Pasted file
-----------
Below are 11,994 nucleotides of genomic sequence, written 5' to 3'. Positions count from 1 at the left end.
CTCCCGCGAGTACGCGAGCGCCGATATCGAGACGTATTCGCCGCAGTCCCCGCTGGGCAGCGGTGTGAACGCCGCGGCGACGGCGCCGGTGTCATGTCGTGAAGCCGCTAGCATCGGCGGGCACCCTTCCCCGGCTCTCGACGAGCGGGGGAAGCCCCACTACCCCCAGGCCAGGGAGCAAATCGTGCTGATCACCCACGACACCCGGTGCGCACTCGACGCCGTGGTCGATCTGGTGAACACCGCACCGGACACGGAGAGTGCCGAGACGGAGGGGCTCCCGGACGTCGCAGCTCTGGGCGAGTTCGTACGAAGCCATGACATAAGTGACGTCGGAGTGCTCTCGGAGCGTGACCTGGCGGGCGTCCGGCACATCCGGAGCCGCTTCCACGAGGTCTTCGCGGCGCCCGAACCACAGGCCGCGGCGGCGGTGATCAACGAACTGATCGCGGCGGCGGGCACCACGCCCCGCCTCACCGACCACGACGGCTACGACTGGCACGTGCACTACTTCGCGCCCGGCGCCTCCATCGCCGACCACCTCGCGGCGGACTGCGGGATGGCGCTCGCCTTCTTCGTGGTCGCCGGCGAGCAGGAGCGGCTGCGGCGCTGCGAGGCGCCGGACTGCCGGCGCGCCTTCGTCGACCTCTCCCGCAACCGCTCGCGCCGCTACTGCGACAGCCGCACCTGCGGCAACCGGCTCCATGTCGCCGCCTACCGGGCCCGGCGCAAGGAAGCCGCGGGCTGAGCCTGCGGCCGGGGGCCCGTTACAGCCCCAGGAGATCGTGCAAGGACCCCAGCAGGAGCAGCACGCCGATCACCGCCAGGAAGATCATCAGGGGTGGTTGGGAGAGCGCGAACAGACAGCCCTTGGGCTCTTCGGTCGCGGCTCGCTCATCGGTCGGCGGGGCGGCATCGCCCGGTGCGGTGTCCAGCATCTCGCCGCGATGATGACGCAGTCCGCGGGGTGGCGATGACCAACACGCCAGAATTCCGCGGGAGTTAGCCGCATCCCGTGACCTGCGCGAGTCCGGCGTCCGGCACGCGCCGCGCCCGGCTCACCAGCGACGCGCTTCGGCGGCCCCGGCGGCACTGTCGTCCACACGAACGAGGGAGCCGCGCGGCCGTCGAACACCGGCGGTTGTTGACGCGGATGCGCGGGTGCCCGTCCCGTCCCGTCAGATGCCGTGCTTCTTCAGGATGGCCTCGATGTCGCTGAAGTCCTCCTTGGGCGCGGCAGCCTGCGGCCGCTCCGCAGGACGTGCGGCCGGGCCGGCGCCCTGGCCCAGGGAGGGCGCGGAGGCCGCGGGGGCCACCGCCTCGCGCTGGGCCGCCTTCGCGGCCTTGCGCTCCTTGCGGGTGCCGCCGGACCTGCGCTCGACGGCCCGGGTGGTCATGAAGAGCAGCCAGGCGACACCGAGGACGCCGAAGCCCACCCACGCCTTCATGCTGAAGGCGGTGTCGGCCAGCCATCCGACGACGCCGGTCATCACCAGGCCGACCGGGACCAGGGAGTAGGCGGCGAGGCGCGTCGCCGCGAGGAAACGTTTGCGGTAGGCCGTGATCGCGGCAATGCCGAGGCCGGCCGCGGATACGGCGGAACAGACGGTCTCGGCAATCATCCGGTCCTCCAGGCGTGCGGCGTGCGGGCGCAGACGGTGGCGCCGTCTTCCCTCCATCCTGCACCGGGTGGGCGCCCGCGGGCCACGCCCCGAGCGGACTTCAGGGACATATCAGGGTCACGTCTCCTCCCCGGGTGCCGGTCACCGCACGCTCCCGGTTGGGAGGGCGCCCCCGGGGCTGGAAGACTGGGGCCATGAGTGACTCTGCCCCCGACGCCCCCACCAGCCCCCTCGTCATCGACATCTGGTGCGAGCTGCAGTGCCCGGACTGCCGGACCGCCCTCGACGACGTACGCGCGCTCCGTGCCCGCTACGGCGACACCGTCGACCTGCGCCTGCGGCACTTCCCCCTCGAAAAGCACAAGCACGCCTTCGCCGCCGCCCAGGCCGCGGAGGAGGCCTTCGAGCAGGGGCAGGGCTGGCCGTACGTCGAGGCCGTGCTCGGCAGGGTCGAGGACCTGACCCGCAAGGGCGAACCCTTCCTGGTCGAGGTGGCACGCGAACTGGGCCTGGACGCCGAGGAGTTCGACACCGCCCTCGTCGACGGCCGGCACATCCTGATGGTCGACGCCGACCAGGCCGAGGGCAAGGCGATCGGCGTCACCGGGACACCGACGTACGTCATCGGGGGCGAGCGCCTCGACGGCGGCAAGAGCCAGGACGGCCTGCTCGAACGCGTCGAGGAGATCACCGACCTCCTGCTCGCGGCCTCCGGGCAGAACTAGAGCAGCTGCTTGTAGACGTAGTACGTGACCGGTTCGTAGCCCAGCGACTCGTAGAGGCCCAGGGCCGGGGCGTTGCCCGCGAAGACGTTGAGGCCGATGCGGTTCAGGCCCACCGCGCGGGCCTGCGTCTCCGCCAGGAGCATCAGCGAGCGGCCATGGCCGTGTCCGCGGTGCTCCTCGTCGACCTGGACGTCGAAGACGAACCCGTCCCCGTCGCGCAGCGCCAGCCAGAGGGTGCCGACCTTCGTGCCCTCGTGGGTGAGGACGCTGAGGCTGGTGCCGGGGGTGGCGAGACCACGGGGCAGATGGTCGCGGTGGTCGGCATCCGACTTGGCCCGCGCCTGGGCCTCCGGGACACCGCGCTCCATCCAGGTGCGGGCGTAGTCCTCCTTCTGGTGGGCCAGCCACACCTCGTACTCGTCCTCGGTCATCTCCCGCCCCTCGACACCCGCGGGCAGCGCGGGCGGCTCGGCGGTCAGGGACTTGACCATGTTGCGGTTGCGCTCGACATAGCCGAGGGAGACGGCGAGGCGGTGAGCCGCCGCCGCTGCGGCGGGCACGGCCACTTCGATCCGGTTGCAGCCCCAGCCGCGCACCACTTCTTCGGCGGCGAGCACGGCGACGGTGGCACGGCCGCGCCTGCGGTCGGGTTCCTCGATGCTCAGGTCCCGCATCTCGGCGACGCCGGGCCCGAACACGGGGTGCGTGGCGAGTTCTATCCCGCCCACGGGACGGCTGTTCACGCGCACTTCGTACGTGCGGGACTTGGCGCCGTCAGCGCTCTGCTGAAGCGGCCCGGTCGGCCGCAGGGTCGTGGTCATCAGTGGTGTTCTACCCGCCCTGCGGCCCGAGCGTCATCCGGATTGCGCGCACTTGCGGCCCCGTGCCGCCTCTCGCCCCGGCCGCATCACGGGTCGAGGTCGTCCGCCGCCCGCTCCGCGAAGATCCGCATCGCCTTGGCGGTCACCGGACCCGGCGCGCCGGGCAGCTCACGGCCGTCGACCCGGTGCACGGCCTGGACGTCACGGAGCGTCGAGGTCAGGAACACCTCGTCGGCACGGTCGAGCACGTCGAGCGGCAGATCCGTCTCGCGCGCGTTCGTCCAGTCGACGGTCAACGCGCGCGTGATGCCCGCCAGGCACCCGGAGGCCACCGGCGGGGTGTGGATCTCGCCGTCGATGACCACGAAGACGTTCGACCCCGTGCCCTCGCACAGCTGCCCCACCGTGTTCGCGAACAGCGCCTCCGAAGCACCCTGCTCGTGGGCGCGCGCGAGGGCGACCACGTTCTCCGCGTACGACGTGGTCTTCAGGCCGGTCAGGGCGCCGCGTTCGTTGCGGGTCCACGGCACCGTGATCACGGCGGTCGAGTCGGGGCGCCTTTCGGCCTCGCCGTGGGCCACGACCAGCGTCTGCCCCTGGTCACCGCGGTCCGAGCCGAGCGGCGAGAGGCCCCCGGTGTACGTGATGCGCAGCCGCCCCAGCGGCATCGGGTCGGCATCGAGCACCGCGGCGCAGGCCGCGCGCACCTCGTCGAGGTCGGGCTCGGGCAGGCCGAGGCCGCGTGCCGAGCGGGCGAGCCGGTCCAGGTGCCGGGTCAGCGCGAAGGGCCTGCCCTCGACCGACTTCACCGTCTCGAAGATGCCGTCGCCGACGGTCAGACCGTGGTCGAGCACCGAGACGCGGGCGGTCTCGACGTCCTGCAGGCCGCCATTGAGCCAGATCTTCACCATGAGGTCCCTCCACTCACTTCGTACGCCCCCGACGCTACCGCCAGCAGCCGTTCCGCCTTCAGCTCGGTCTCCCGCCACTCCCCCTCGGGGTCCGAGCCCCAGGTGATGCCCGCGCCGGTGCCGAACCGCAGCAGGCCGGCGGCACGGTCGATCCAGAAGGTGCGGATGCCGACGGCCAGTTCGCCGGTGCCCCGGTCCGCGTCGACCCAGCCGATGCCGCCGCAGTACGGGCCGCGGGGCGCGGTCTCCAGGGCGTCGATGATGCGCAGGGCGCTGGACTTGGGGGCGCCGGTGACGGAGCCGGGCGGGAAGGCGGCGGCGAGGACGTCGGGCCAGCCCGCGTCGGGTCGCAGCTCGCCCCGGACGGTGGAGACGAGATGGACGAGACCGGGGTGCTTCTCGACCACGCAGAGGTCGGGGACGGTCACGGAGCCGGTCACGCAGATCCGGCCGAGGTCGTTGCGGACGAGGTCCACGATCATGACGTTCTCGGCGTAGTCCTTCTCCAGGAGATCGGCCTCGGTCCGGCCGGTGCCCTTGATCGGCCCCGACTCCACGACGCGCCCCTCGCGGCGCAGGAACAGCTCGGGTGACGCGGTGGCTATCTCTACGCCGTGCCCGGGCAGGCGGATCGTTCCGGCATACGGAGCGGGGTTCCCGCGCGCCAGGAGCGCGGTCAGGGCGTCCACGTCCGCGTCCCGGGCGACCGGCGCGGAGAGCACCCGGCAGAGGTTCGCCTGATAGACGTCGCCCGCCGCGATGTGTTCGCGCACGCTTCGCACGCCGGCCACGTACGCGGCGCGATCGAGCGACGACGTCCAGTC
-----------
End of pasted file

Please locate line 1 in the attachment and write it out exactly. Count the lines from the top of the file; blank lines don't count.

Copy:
Below are 11,994 nucleotides of genomic sequence, written 5' to 3'. Positions count from 1 at the left end.